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  • #3
First of all, I'm sorry you have to deal with a question like this; frankly it's crap, and it either means your instructor doesn't really understand the material he's teaching or he isn't paying attention. Matbe he just wants you to solve problems presented in the most confusing way possible? You have my sympathy. Not that that helps, I know.

As an aside I am struck with how often the questions posted by students are the result of poorly constructed homework questions. It simultaneously makes me optimistic about the students and depressed about the quality of some instructors out there.

OK, I'm not sure I can help with the answer, I haven't thought that hard about it. But I can give you some of my impressions:

1) The charge on both sides of C2 is q1. This means that there is no voltage or energy in/across C1.

2) Because C1 is connected to C2 the charge on the right side of C1 MUST be q1 also. According to the schematic they are they same thing. The right side of C1 IS the left side of C2.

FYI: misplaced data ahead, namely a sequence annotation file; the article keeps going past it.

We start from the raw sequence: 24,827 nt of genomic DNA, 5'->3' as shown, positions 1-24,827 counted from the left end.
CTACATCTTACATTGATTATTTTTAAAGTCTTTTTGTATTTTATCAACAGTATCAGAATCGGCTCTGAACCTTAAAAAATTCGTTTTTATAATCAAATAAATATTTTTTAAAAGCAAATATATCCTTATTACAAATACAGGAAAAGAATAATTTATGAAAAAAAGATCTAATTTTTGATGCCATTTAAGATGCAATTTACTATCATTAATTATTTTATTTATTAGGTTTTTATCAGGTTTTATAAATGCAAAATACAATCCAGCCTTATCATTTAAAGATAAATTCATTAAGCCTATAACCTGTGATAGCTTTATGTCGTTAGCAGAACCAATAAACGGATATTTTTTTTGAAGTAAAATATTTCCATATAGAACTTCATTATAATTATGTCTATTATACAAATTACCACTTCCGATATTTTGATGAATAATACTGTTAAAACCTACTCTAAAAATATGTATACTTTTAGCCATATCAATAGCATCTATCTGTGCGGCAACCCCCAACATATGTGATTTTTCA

3) Because they said "C1 is initially uncharged", then there must be no charge difference across C1. So the charge on the left side if C1 is also q1.

4) OK, now let's recall some basic capacitor stuff: Δq=CV, so if Δq=0 => V=0 across each capacitor. Since you have 2 capacitors each with 0 voltage across them, you can combine them into 1 equivalent capacitor, let's call it C3=C1*C2/(C1+C2)=C/2. C3 also has 0 volts across it. This last step isn't necessary, I would just rather deal with one capacitor than 2.